Tag Archives: Diagnosis

Age of Bioterrorism: Are You Prepared? Review of Bioweapons and Their Clinical Presentation for Otolaryngologists.

http://www.ncbi.nlm.nih.gov/pubmed/24757076

Abstract

OBJECTIVES:

This review on Category A bioweapons is intended to help otolaryngologists (1) understand the concepts of bioterrorism, (2) identify a bioterrorism attack, and (3) recognize specific otolaryngologic symptoms and signs of Category A bioweapons.

DATA SOURCES:

PubMed and Medline databases.

REVIEW METHODS:

Review of current literature regarding Category A agents of biological warfare and their relationships to otolaryngology was performed using PubMed, Medline, and articles written by experts in the field of bioterrorism. Each Category A agent was paired with the term otolaryngology and then paired with epistaxis, sinusitis, airway obstruction, pharyngitis, tonsillitis, hearing loss, otitis media, and lymphadenopathy individually. For the latest accepted treatment and diagnostic strategies, bioterrorism was searched with filters for human studies, English language, and the past 5 years. Titles, abstracts, and papers were read for relevancy.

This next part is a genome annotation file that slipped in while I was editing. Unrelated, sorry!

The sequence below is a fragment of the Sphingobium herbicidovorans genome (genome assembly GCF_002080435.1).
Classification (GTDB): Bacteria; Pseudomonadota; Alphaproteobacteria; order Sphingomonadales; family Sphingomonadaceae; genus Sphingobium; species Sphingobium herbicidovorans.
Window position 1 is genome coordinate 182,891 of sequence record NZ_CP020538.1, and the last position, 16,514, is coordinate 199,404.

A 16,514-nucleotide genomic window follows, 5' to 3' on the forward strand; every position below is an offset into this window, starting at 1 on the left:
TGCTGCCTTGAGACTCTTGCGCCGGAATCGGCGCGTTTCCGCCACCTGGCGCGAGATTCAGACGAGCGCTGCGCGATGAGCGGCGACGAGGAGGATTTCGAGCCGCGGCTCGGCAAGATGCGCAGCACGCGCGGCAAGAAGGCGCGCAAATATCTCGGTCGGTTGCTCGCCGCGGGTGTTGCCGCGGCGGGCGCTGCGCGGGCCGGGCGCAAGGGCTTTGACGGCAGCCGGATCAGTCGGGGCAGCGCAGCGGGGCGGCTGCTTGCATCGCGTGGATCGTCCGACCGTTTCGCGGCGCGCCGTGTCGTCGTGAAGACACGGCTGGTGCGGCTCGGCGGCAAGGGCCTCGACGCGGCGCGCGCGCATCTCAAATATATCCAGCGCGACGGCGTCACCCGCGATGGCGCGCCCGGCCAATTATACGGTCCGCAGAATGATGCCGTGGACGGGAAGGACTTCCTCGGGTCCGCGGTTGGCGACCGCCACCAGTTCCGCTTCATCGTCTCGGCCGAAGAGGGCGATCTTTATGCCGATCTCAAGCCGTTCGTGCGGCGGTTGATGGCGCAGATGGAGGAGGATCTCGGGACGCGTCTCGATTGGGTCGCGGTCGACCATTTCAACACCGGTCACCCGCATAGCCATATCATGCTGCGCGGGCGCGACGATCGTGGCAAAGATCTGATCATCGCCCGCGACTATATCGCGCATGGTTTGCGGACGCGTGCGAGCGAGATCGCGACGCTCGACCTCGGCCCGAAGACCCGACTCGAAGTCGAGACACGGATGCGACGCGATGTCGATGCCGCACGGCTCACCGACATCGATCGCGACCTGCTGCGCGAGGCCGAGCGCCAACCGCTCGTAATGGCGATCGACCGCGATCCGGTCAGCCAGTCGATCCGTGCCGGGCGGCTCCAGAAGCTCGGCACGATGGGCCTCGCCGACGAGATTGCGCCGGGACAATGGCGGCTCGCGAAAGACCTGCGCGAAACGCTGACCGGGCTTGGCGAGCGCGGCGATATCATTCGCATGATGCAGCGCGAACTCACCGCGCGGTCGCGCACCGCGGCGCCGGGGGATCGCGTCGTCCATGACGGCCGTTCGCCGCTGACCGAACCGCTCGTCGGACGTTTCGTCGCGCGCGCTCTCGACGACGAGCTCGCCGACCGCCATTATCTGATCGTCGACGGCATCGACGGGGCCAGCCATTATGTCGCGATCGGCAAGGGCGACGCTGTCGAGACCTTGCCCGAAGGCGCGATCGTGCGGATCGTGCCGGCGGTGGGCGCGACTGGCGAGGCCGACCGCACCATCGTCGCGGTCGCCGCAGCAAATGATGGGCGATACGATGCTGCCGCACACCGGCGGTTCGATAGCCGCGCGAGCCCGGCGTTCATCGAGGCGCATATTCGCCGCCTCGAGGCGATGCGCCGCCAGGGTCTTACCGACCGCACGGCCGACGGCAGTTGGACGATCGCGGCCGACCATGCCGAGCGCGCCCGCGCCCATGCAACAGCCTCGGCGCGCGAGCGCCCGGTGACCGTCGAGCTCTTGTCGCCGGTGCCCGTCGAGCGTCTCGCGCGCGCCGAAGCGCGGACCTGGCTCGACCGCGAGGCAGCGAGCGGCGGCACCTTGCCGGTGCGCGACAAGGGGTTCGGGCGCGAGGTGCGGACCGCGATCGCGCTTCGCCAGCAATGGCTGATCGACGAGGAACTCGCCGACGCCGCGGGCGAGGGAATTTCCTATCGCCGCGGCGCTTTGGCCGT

CONCLUSION:

While the use of bioweapons initially leads to nonspecific symptoms, a high index of suspicion and clustering of abnormal pathology will often lead the astute physician to the correct diagnosis of bioweapons. Some disease presentations of Category A agents (anthrax, smallpox, tularemia, botulism, plague, hemorrhagic fever) will involve the realm of otolaryngology( Ear, Nose & Throat Specialist).

IMPLICATIONS FOR PRACTICE:

The head and neck manifestations of a Category A bioweapon attack will require knowledgeable otolaryngologists for prompt diagnosis, treatment, and notification of public authorities. This will help decrease the morbidity and mortality of any potential bioterrorism attack.

© American Academy of Otolaryngology—Head and Neck Surgery Foundation 2014.

KEYWORDS
Category A agents; anthrax; bioterrorism; bioweapons; botulism; hemorrhagic fevers; plague; smallpox; tularemia

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CDC – Laboratory diagnosis of Ebola virus disease

http://www.cdc.gov/vhf/ebola/diagnosis/
Ebola virus is detected in blood only after onset of symptoms, most notably fever, which accompany the rise in circulating virus within the patient’s body. It may take up to three days after symptoms start for the virus to reach detectable levels. Laboratory tests used in diagnosis include:

Timeline of Infection Diagnostic tests available
Within a few days after symptoms begin
  • Antigen-capture enzyme-linked immunosorbent assay (ELISA) testing
  • IgM ELISA
  • Polymerase chain reaction (PCR)
  • Virus isolation
Later in disease course or after recovery
  • IgM and IgG antibodies
Retrospectively in deceased patients
  • Immunohistochemistry testing
  • PCR
  • Virus isolation